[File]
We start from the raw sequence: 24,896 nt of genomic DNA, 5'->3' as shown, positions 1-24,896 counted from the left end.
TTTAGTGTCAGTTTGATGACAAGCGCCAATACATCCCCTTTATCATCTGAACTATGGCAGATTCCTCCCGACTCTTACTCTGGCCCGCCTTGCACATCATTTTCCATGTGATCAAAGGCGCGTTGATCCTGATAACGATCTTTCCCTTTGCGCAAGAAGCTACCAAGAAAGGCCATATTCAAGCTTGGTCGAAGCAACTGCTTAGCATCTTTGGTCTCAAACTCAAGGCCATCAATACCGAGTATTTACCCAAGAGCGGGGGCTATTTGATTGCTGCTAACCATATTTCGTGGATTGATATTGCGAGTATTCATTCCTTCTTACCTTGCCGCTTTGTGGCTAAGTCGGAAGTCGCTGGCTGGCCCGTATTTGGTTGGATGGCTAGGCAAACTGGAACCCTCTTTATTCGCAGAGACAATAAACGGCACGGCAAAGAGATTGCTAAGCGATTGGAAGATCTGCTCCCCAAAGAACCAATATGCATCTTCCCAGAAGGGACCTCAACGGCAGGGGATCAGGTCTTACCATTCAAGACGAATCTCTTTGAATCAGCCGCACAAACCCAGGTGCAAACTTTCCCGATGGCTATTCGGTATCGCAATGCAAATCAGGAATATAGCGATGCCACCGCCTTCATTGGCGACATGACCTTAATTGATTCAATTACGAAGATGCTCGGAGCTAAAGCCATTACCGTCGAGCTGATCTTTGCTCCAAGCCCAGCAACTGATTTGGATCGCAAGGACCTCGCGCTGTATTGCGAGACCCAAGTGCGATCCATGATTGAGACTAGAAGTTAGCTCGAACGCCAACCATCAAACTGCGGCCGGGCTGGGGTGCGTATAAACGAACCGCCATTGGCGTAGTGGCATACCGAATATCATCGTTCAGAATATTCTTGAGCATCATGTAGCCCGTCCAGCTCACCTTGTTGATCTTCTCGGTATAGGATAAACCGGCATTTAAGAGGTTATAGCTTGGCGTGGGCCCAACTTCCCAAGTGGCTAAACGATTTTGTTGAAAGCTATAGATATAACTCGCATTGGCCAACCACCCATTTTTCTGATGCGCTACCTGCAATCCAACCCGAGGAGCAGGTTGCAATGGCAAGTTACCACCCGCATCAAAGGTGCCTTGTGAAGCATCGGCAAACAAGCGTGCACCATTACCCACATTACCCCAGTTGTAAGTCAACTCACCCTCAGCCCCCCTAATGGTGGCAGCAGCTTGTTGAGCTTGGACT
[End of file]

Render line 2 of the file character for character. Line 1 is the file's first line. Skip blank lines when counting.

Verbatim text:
TTTAGTGTCAGTTTGATGACAAGCGCCAATACATCCCCTTTATCATCTGAACTATGGCAGATTCCTCCCGACTCTTACTCTGGCCCGCCTTGCACATCATTTTCCATGTGATCAAAGGCGCGTTGATCCTGATAACGATCTTTCCCTTTGCGCAAGAAGCTACCAAGAAAGGCCATATTCAAGCTTGGTCGAAGCAACTGCTTAGCATCTTTGGTCTCAAACTCAAGGCCATCAATACCGAGTATTTACCCAAGAGCGGGGGCTATTTGATTGCTGCTAACCATATTTCGTGGATTGATATTGCGAGTATTCATTCCTTCTTACCTTGCCGCTTTGTGGCTAAGTCGGAAGTCGCTGGCTGGCCCGTATTTGGTTGGATGGCTAGGCAAACTGGAACCCTCTTTATTCGCAGAGACAATAAACGGCACGGCAAAGAGATTGCTAAGCGATTGGAAGATCTGCTCCCCAAAGAACCAATATGCATCTTCCCAGAAGGGACCTCAACGGCAGGGGATCAGGTCTTACCATTCAAGACGAATCTCTTTGAATCAGCCGCACAAACCCAGGTGCAAACTTTCCCGATGGCTATTCGGTATCGCAATGCAAATCAGGAATATAGCGATGCCACCGCCTTCATTGGCGACATGACCTTAATTGATTCAATTACGAAGATGCTCGGAGCTAAAGCCATTACCGTCGAGCTGATCTTTGCTCCAAGCCCAGCAACTGATTTGGATCGCAAGGACCTCGCGCTGTATTGCGAGACCCAAGTGCGATCCATGATTGAGACTAGAAGTTAGCTCGAACGCCAACCATCAAACTGCGGCCGGGCTGGGGTGCGTATAAACGAACCGCCATTGGCGTAGTGGCATACCGAATATCATCGTTCAGAATATTCTTGAGCATCATGTAGCCCGTCCAGCTCACCTTGTTGATCTTCTCGGTATAGGATAAACCGGCATTTAAGAGGTTATAGCTTGGCGTGGGCCCAACTTCCCAAGTGGCTAAACGATTTTGTTGAAAGCTATAGATATAACTCGCATTGGCCAACCACCCATTTTTCTGATGCGCTACCTGCAATCCAACCCGAGGAGCAGGTTGCAATGGCAAGTTACCACCCGCATCAAAGGTGCCTTGTGAAGCATCGGCAAACAAGCGTGCACCATTACCCACATTACCCCAGTTGTAAGTCAACTCACCCTCAGCCCCCCTAATGGTGGCAGCAGCTTGTTGAGCTTGGACT